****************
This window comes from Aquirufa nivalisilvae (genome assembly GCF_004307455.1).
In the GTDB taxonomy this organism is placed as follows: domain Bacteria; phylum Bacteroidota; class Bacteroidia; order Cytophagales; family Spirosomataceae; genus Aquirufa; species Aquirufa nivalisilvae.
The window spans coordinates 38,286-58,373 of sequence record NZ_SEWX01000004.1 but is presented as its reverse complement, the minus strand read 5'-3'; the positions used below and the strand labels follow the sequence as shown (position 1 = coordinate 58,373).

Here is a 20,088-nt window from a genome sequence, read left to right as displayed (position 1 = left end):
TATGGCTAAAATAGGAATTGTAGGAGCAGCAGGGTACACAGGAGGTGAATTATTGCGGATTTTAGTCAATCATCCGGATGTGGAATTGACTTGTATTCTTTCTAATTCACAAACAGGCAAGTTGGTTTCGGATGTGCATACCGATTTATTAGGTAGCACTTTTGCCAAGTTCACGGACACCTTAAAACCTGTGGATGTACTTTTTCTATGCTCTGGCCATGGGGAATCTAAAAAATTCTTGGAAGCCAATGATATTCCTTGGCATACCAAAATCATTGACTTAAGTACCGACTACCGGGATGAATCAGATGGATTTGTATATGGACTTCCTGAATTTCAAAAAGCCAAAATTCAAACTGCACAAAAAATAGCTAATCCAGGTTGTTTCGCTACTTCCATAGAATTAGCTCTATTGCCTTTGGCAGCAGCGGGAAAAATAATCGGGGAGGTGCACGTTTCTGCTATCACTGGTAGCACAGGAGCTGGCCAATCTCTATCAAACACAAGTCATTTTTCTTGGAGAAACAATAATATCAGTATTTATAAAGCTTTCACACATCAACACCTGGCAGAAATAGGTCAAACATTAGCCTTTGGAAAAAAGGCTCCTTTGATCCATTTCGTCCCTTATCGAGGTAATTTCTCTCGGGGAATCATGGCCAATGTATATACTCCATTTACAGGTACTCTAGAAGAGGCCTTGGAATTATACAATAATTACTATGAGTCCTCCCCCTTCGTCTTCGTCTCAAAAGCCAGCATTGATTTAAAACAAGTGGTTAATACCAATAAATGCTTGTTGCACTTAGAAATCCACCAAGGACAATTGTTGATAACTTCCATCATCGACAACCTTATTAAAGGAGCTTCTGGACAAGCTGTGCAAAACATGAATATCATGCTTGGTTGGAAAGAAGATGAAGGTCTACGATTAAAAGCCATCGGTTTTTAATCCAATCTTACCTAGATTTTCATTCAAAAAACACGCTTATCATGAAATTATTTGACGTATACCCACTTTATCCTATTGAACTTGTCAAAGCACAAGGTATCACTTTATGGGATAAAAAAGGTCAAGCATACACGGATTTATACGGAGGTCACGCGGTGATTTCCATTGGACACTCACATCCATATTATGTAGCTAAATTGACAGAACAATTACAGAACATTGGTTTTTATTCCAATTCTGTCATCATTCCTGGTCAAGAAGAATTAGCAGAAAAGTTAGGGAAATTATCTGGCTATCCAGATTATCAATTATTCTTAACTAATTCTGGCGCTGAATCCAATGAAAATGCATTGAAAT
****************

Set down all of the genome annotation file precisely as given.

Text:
This window comes from Aquirufa nivalisilvae (genome assembly GCF_004307455.1).
In the GTDB taxonomy this organism is placed as follows: domain Bacteria; phylum Bacteroidota; class Bacteroidia; order Cytophagales; family Spirosomataceae; genus Aquirufa; species Aquirufa nivalisilvae.
The window spans coordinates 38,286-58,373 of sequence record NZ_SEWX01000004.1 but is presented as its reverse complement, the minus strand read 5'-3'; the positions used below and the strand labels follow the sequence as shown (position 1 = coordinate 58,373).

Here is a 20,088-nt window from a genome sequence, read left to right as displayed (position 1 = left end):
TATGGCTAAAATAGGAATTGTAGGAGCAGCAGGGTACACAGGAGGTGAATTATTGCGGATTTTAGTCAATCATCCGGATGTGGAATTGACTTGTATTCTTTCTAATTCACAAACAGGCAAGTTGGTTTCGGATGTGCATACCGATTTATTAGGTAGCACTTTTGCCAAGTTCACGGACACCTTAAAACCTGTGGATGTACTTTTTCTATGCTCTGGCCATGGGGAATCTAAAAAATTCTTGGAAGCCAATGATATTCCTTGGCATACCAAAATCATTGACTTAAGTACCGACTACCGGGATGAATCAGATGGATTTGTATATGGACTTCCTGAATTTCAAAAAGCCAAAATTCAAACTGCACAAAAAATAGCTAATCCAGGTTGTTTCGCTACTTCCATAGAATTAGCTCTATTGCCTTTGGCAGCAGCGGGAAAAATAATCGGGGAGGTGCACGTTTCTGCTATCACTGGTAGCACAGGAGCTGGCCAATCTCTATCAAACACAAGTCATTTTTCTTGGAGAAACAATAATATCAGTATTTATAAAGCTTTCACACATCAACACCTGGCAGAAATAGGTCAAACATTAGCCTTTGGAAAAAAGGCTCCTTTGATCCATTTCGTCCCTTATCGAGGTAATTTCTCTCGGGGAATCATGGCCAATGTATATACTCCATTTACAGGTACTCTAGAAGAGGCCTTGGAATTATACAATAATTACTATGAGTCCTCCCCCTTCGTCTTCGTCTCAAAAGCCAGCATTGATTTAAAACAAGTGGTTAATACCAATAAATGCTTGTTGCACTTAGAAATCCACCAAGGACAATTGTTGATAACTTCCATCATCGACAACCTTATTAAAGGAGCTTCTGGACAAGCTGTGCAAAACATGAATATCATGCTTGGTTGGAAAGAAGATGAAGGTCTACGATTAAAAGCCATCGGTTTTTAATCCAATCTTACCTAGATTTTCATTCAAAAAACACGCTTATCATGAAATTATTTGACGTATACCCACTTTATCCTATTGAACTTGTCAAAGCACAAGGTATCACTTTATGGGATAAAAAAGGTCAAGCATACACGGATTTATACGGAGGTCACGCGGTGATTTCCATTGGACACTCACATCCATATTATGTAGCTAAATTGACAGAACAATTACAGAACATTGGTTTTTATTCCAATTCTGTCATCATTCCTGGTCAAGAAGAATTAGCAGAAAAGTTAGGGAAATTATCTGGCTATCCAGATTATCAATTATTCTTAACTAATTCTGGCGCTGAATCCAATGAAAATGCATTGAAAT